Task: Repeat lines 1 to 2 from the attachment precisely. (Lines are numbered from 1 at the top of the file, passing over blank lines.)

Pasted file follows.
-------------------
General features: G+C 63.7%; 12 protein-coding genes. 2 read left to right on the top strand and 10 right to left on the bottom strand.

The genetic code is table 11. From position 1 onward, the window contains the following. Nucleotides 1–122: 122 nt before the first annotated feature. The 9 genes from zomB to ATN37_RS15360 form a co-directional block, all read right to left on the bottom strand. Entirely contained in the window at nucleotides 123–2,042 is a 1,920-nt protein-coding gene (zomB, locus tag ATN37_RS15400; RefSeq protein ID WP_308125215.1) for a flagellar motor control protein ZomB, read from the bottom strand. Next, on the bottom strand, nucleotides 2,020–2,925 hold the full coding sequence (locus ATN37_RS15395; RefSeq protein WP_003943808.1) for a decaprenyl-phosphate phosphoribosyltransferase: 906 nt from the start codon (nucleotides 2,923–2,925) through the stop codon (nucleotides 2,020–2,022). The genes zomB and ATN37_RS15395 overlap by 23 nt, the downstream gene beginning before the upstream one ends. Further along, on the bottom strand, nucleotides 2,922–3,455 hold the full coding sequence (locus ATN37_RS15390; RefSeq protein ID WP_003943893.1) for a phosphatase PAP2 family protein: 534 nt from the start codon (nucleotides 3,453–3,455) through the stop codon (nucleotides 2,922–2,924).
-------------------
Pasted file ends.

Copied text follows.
General features: G+C 63.7%; 12 protein-coding genes. 2 read left to right on the top strand and 10 right to left on the bottom strand.

The genetic code is table 11. From position 1 onward, the window contains the following. Nucleotides 1–122: 122 nt before the first annotated feature. The 9 genes from zomB to ATN37_RS15360 form a co-directional block, all read right to left on the bottom strand. Entirely contained in the window at nucleotides 123–2,042 is a 1,920-nt protein-coding gene (zomB, locus tag ATN37_RS15400; RefSeq protein ID WP_308125215.1) for a flagellar motor control protein ZomB, read from the bottom strand. Next, on the bottom strand, nucleotides 2,020–2,925 hold the full coding sequence (locus ATN37_RS15395; RefSeq protein WP_003943808.1) for a decaprenyl-phosphate phosphoribosyltransferase: 906 nt from the start codon (nucleotides 2,923–2,925) through the stop codon (nucleotides 2,020–2,022). The genes zomB and ATN37_RS15395 overlap by 23 nt, the downstream gene beginning before the upstream one ends. Further along, on the bottom strand, nucleotides 2,922–3,455 hold the full coding sequence (locus ATN37_RS15390; RefSeq protein ID WP_003943893.1) for a phosphatase PAP2 family protein: 534 nt from the start codon (nucleotides 3,453–3,455) through the stop codon (nucleotides 2,922–2,924).